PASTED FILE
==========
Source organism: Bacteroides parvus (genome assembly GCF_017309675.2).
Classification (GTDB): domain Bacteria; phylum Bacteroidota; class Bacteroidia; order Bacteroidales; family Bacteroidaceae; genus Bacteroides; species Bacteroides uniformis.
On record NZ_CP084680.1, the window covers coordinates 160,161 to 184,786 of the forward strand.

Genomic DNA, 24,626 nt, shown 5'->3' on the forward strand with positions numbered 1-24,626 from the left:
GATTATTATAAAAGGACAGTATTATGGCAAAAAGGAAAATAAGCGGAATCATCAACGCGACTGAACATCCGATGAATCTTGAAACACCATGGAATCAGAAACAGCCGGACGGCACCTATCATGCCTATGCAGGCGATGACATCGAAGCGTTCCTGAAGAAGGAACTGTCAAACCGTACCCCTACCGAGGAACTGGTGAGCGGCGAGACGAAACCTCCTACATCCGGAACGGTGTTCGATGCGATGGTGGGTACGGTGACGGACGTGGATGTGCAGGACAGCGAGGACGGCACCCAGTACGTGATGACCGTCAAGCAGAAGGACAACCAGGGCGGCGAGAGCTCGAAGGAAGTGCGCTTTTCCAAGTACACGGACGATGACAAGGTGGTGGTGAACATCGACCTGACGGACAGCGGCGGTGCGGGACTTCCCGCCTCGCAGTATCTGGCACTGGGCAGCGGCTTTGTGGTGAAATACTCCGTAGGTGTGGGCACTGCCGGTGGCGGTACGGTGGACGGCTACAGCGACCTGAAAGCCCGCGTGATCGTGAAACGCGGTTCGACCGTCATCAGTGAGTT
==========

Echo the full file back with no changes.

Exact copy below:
Source organism: Bacteroides parvus (genome assembly GCF_017309675.2).
Classification (GTDB): domain Bacteria; phylum Bacteroidota; class Bacteroidia; order Bacteroidales; family Bacteroidaceae; genus Bacteroides; species Bacteroides uniformis.
On record NZ_CP084680.1, the window covers coordinates 160,161 to 184,786 of the forward strand.

Genomic DNA, 24,626 nt, shown 5'->3' on the forward strand with positions numbered 1-24,626 from the left:
GATTATTATAAAAGGACAGTATTATGGCAAAAAGGAAAATAAGCGGAATCATCAACGCGACTGAACATCCGATGAATCTTGAAACACCATGGAATCAGAAACAGCCGGACGGCACCTATCATGCCTATGCAGGCGATGACATCGAAGCGTTCCTGAAGAAGGAACTGTCAAACCGTACCCCTACCGAGGAACTGGTGAGCGGCGAGACGAAACCTCCTACATCCGGAACGGTGTTCGATGCGATGGTGGGTACGGTGACGGACGTGGATGTGCAGGACAGCGAGGACGGCACCCAGTACGTGATGACCGTCAAGCAGAAGGACAACCAGGGCGGCGAGAGCTCGAAGGAAGTGCGCTTTTCCAAGTACACGGACGATGACAAGGTGGTGGTGAACATCGACCTGACGGACAGCGGCGGTGCGGGACTTCCCGCCTCGCAGTATCTGGCACTGGGCAGCGGCTTTGTGGTGAAATACTCCGTAGGTGTGGGCACTGCCGGTGGCGGTACGGTGGACGGCTACAGCGACCTGAAAGCCCGCGTGATCGTGAAACGCGGTTCGACCGTCATCAGTGAGTT